Commons Ford Ranch Metropolitan Park is located at 614 Commons Ford Ranch in Austin.
Common Park Rules and Laws
Common Park Rules:
Pets must remain on leash and under the control of the owner at all times.
Styrofoam is prohibited.
Common City of Austin Laws:
Alcohol - Commons Ford has no sites approved for alcohol. Sales are NOT allowed. Glass containers are prohibited in the entire park system.
Smoking is prohibited in all park areas. Violations are a Class C Misdemeanor.
Amplified music/sounds/dj’s and/or bands all require a sound permit, and are ONLY issued for the picnic table(s) with a paid reservation. A person may not operate sound equipment in a watercraft audible or causing a vibration 100 feet from the equipment.
8-5-81 - WATERCRAFT AND OTHER MOTORIZED CRAFT ON LAKE AUSTIN. (A) A person may not use or possess a jet ski, wet bike, motorized surfboard, or similar device on Lake Austin: (1) from sunset on the Friday before Memorial Day until sunrise on the Tuesday after Memorial Day; (2) from sunset on the Friday before Labor Day until sunrise on the Tuesday after Labor Day; or (3) from sunset on July 3 until sunrise on July 5.
Collection of fire wood at the park is prohibited.
Commons Ford Ranch Metropolitan Park is a significant cultural landscape in one of the most natural park settings in Austin. Like all the land in Texas, the area around Commons Ford Ranch Park was originally occupied by Native Americans. Just across Lake Austin, which runs along the north side of the park was a well-known spring named Santa Monica Springs. It is thought that the most recent tribes that used this area prior to arrival of white settlers were the Comanche and Tonkawa, who often fished and hunted along the creeks and rivers frequenting Santa Monica Springs using it as a campsite.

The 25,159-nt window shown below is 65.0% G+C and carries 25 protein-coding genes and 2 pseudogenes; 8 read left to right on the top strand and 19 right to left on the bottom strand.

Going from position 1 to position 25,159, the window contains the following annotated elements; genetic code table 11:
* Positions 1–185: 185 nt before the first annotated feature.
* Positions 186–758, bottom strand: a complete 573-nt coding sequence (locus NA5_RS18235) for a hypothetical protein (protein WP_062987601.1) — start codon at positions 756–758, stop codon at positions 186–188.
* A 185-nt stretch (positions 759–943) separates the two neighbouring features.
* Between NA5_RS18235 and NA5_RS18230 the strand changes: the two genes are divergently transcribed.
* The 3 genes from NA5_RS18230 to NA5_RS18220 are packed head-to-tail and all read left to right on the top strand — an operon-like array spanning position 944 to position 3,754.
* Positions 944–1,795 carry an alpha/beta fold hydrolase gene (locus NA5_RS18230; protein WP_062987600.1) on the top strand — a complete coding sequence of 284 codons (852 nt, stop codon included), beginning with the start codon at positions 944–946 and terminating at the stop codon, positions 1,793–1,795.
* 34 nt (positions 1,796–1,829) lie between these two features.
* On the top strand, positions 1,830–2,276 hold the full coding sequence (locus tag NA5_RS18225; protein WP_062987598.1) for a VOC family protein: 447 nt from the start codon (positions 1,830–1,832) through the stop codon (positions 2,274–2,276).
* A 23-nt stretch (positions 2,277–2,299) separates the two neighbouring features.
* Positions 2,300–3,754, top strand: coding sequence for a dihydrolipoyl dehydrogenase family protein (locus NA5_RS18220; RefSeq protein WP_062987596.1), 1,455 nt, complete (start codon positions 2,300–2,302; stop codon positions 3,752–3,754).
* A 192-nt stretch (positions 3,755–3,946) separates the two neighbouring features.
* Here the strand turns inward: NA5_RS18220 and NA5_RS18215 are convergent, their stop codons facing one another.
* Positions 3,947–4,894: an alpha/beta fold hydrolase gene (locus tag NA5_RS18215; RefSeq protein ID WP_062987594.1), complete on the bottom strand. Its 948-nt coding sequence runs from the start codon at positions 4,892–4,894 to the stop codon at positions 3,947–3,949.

The Preece family were some of the first Anglo settlers in the area when they came to central Texas around 1838. By the time he was 16 in 1849, Dick Preece was a volunteer with the Texas Rangers, and officially joined the organization as a Ranger in 1855. By 1859 Dick Preece began acquiring land in the area and began his cattle ranch. The Preeces later sold their land on the Colorado River and moved closer to Bull Creek.
By the 1890s, the Santa Monica Springs were a popular tourist attraction. Steamer ships made daily trips up the river from Austin carrying hundreds of passengers each day. The area was popular for camping and picnicking, and the waters were thought to be medicinal. By 1893, the spring was configured with cement and pipe so that the water would still be available after the possibility of the new dam submerging them. The popularity of the springs waned around the turn of the twentieth century as dams on the Colorado River immersed the springs.
Photo credit: The Austin History Center, Austin Public Library
In the early twentieth century, the land became privatized and a working cattle ranch, Resaca Ranch, was operating on the property. Several historic buildings from the Resaca Ranch remain at the park today and include a barn, a ranch house, and a caretaker’s house.
Knowing that the City was looking for waterfront parkland, Bradley and Wooley, Inc. sold 215 acres in 1983 for the area known today as Commons Ford Ranch Metropolitan Park. The park includes scenic, rustic wildland, a boat dock, picnic area, and swimming area intermixed with historic artifacts making this park truly special.